1. Large scale mixing. The nitric and sulfuric acids were fed through a dip pipe into the batch reactor and had to be mixed throughout the several thousand gallons of vessel volume to contact the organic substrate. Poor mixing would result in large concentration and temperature gradients, prompting more side reactions, reduced purity product and lower yield.

2. Micromixing. Nitric acid and organic substrate reacted quickly once they came into contact. However, the nitric acid was in an aqueous phase and the organic substrate in an organic solvent phase. What really controlled the rate of reaction was mass transfer from the aqueous to the organic phase. One factor that controls mass transfer is surface area between the phases — so designing a mixing system to maximize surface area (by providing many very small droplets of the aqueous phase) will maximize reaction rate.

3. Heat removal. Because the reaction is extremely exothermic, rapid removal of the heat of reaction is required to maximize reaction rate and minimize reactor size.

By knowing which process parameters are important, it's possible to design a reactor that optimizes them. A continuous stirred tank reactor with a few-hundred-gallon volume, an extremely high intensity mixing system and a large heat transfer area (from the reactor jacket and internal coils) was designed. The system was safer because the reactor was much smaller, product quality was better and raw material yield was higher. It probably would have been possible to reduce the size further with a plug-flow pipe reactor containing mixing elements. Similar technology, using an eductor as a reactor, has been used to make explosives.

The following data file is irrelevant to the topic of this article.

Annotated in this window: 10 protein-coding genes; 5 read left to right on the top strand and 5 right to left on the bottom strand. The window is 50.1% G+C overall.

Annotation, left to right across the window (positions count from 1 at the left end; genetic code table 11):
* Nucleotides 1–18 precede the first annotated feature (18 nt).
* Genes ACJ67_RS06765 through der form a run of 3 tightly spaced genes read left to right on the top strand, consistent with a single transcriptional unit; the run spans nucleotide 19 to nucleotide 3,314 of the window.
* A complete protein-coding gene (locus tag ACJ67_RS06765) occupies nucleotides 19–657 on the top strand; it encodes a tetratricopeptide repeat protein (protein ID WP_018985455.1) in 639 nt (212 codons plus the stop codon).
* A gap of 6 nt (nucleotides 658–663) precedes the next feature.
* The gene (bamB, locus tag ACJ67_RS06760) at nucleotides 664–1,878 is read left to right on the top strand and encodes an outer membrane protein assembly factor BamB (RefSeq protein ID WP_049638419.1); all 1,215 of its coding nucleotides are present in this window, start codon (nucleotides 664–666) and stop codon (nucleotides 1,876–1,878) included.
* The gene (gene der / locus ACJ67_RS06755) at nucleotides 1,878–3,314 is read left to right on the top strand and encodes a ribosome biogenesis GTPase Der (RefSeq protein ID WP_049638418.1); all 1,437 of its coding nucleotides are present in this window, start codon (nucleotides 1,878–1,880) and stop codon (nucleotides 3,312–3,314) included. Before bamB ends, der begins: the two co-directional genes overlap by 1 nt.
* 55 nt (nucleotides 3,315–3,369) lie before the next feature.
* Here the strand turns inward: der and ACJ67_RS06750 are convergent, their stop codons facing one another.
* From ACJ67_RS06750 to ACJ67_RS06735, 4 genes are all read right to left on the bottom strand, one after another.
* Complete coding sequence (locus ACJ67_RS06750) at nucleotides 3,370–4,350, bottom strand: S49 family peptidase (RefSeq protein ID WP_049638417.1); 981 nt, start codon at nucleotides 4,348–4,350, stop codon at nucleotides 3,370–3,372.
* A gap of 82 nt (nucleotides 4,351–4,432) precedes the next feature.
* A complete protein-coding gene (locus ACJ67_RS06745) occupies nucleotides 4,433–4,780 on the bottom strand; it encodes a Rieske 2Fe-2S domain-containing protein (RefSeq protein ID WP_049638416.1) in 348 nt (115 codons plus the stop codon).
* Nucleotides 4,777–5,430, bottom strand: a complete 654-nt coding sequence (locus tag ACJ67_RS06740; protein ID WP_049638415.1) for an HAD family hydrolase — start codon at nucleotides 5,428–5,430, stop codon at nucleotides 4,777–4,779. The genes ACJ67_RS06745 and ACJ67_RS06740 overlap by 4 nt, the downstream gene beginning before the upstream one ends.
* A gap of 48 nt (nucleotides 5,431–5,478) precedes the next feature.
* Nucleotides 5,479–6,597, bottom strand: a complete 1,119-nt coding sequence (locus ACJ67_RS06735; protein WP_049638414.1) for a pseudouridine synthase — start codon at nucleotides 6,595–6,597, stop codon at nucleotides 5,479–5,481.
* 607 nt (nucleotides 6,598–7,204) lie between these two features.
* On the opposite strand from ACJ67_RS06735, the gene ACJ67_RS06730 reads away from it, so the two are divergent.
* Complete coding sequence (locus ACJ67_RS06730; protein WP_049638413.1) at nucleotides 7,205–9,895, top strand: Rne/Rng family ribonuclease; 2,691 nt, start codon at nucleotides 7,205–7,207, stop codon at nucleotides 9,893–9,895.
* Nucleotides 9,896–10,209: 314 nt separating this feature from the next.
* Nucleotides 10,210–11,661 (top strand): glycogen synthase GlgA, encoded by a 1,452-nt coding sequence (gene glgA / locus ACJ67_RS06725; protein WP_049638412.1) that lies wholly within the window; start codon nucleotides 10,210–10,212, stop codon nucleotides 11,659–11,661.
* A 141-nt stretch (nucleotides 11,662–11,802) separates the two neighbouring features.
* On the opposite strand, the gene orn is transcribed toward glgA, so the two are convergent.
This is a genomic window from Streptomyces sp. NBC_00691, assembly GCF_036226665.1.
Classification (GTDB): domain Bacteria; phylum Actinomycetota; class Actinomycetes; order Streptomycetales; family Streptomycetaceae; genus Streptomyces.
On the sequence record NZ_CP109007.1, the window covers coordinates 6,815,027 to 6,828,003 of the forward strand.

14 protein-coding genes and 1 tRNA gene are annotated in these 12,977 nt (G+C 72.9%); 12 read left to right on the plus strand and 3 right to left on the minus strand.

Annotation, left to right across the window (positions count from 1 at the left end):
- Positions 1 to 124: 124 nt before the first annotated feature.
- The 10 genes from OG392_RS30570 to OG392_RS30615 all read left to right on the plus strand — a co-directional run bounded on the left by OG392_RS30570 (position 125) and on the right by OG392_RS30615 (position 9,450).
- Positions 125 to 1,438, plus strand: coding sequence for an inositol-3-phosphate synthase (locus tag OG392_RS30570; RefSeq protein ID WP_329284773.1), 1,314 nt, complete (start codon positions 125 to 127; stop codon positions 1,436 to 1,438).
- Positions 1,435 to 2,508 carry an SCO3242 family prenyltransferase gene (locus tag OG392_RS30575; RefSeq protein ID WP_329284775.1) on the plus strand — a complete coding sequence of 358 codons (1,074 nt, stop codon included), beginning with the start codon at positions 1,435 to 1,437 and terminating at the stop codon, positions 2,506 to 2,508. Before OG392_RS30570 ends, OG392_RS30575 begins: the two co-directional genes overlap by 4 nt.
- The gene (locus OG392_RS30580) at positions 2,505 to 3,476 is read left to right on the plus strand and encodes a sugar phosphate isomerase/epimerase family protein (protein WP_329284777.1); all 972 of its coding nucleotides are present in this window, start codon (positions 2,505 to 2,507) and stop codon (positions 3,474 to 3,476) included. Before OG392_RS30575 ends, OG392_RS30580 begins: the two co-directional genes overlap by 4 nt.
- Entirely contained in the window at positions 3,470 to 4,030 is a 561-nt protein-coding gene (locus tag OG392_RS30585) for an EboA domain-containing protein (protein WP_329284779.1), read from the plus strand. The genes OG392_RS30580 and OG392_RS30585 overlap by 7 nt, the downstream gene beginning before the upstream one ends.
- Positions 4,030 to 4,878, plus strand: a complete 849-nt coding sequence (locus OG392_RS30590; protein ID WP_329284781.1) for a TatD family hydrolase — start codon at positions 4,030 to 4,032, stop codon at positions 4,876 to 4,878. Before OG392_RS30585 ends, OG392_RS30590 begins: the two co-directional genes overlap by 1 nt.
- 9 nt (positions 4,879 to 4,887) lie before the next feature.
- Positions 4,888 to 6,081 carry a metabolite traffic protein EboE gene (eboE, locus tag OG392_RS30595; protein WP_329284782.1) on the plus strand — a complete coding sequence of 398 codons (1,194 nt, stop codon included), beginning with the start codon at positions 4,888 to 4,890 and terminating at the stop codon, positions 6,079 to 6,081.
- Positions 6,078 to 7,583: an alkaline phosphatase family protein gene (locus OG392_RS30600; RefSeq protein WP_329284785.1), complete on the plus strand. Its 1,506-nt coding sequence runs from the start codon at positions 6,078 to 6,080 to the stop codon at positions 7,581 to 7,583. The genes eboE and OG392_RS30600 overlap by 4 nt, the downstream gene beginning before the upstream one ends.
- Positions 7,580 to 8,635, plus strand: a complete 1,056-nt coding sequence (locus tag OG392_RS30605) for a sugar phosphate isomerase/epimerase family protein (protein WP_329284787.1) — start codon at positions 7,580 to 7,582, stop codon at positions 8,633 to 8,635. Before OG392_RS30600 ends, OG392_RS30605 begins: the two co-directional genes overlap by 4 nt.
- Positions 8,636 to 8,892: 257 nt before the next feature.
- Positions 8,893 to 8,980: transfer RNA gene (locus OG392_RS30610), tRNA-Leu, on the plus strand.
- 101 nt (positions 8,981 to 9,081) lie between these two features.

The Crucial Element
The key to implementing ISD in any plant, new or existing, is a basic and thorough understanding of the process. What are the hazards? What physical and chemical parameters control the process? Such knowledge should underpin your efforts to eliminate or reduce hazards. Tools and checklists are available to help you ask the right questions, so you can use your process knowledge to identify inherently safer process options. But, without that process understanding, these tools won't do the job on their own. Ultimately, implementation of ISD depends on process understanding — this is exactly what you need to design and operate the most efficient and profitable plant. 

Dennis C. Hendershot is a process safety consultant based in Bethlehem, Pa., after having retired as Senior Technical Fellow at Rohm and Haas and principal process safety specialist at Chilworth Technology. E-mail him at

1. Hendershot, D. C., "A New Spin on Safety," p. 16, Chemical Processing, May 2004,
2. Hendershot, D. C., "Rethink Your Approach to Process Safety," p. 36, Chemical Processing, September 2007,
3. "Inherently Safer Chemical Processes: A Life Cycle Approach," 2nd ed., Center for Chemical Process Safety, John Wiley & Sons, Hoboken, N.J. (2009).
4. "Guidelines for Design Solutions for Process Equipment Failures," Center for Chemical Process Safety, American Institute of Chemical Engineers. New York City (1998) (now marketed by John Wiley & Sons, Inc., Hoboken, N.J.).